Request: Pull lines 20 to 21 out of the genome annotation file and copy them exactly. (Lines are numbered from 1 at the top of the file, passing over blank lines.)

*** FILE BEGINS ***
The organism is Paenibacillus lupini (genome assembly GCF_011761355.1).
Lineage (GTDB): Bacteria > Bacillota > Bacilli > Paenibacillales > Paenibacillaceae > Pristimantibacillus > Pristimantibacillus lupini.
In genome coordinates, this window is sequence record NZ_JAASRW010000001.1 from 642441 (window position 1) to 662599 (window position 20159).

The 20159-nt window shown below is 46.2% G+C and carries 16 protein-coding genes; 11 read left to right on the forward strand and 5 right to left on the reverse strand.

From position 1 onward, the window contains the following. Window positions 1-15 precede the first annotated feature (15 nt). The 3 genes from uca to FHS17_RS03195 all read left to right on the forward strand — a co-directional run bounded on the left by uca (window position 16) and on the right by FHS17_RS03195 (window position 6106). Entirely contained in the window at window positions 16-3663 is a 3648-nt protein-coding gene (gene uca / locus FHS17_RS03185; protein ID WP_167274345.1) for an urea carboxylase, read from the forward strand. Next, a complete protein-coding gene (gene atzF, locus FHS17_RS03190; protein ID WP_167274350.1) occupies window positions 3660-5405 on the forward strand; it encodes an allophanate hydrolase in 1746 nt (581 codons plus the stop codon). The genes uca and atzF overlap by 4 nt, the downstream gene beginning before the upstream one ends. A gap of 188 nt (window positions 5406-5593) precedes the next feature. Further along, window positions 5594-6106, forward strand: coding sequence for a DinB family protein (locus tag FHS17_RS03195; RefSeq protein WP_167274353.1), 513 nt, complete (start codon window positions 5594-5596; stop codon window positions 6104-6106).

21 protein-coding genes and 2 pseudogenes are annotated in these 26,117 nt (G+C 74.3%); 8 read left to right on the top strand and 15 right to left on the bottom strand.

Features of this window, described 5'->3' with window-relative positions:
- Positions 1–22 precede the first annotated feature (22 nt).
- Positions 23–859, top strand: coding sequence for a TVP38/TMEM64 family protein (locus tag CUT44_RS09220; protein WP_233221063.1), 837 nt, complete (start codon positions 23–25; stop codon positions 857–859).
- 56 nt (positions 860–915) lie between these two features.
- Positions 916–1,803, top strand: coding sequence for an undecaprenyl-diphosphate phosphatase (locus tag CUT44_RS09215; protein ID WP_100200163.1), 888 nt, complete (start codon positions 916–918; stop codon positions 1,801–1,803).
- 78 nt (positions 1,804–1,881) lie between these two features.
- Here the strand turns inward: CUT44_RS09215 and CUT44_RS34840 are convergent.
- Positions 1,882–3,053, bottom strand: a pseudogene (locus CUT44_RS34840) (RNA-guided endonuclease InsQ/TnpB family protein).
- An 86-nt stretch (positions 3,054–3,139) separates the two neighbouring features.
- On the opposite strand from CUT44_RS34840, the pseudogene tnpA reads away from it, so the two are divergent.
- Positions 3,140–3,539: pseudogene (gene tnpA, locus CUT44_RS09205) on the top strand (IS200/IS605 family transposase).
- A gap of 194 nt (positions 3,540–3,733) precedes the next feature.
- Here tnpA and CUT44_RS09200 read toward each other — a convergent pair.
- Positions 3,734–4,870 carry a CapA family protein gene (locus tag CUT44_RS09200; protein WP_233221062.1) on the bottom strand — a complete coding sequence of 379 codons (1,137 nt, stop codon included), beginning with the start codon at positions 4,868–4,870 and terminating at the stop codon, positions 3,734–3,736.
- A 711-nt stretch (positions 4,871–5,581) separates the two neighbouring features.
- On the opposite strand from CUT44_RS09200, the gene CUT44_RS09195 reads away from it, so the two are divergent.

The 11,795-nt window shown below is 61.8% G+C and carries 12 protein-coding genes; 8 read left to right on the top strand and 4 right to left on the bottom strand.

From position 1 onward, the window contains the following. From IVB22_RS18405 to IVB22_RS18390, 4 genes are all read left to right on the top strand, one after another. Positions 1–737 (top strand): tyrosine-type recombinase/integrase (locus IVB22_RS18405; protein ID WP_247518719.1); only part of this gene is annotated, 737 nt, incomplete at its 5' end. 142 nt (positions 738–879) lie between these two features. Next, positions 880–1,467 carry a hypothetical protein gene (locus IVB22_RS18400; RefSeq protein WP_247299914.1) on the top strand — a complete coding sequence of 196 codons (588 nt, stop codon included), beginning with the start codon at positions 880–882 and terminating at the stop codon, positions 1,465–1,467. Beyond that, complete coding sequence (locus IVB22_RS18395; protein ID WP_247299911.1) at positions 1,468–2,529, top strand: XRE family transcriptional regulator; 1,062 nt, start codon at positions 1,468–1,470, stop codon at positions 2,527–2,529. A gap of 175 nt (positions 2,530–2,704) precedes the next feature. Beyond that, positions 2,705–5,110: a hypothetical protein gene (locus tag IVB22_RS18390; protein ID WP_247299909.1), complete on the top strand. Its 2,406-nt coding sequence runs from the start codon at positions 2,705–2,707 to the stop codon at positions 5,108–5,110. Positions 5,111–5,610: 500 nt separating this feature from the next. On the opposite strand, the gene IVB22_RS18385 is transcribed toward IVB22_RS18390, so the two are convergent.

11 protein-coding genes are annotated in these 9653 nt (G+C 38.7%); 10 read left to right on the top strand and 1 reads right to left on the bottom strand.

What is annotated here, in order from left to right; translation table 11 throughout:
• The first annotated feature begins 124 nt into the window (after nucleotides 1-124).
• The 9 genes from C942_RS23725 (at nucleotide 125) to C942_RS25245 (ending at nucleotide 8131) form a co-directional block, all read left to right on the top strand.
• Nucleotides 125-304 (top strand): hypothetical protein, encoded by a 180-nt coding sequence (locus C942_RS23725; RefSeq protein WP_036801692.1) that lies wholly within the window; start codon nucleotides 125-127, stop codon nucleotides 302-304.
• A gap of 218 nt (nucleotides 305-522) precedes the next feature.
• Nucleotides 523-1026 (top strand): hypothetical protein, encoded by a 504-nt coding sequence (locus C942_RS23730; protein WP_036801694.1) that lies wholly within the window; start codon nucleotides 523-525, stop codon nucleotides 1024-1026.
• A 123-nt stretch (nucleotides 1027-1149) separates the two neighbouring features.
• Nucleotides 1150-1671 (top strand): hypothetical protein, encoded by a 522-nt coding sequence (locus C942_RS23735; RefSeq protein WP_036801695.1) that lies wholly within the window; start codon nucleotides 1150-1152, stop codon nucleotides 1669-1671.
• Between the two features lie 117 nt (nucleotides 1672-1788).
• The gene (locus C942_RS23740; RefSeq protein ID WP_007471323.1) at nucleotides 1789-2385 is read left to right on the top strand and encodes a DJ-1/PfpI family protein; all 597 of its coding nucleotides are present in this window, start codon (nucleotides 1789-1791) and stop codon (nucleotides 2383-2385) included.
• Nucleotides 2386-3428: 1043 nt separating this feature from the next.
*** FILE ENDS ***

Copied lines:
- Positions 3,734–4,870 carry a CapA family protein gene (locus tag CUT44_RS09200; protein WP_233221062.1) on the bottom strand — a complete coding sequence of 379 codons (1,137 nt, stop codon included), beginning with the start codon at positions 4,868–4,870 and terminating at the stop codon, positions 3,734–3,736.
- A 711-nt stretch (positions 4,871–5,581) separates the two neighbouring features.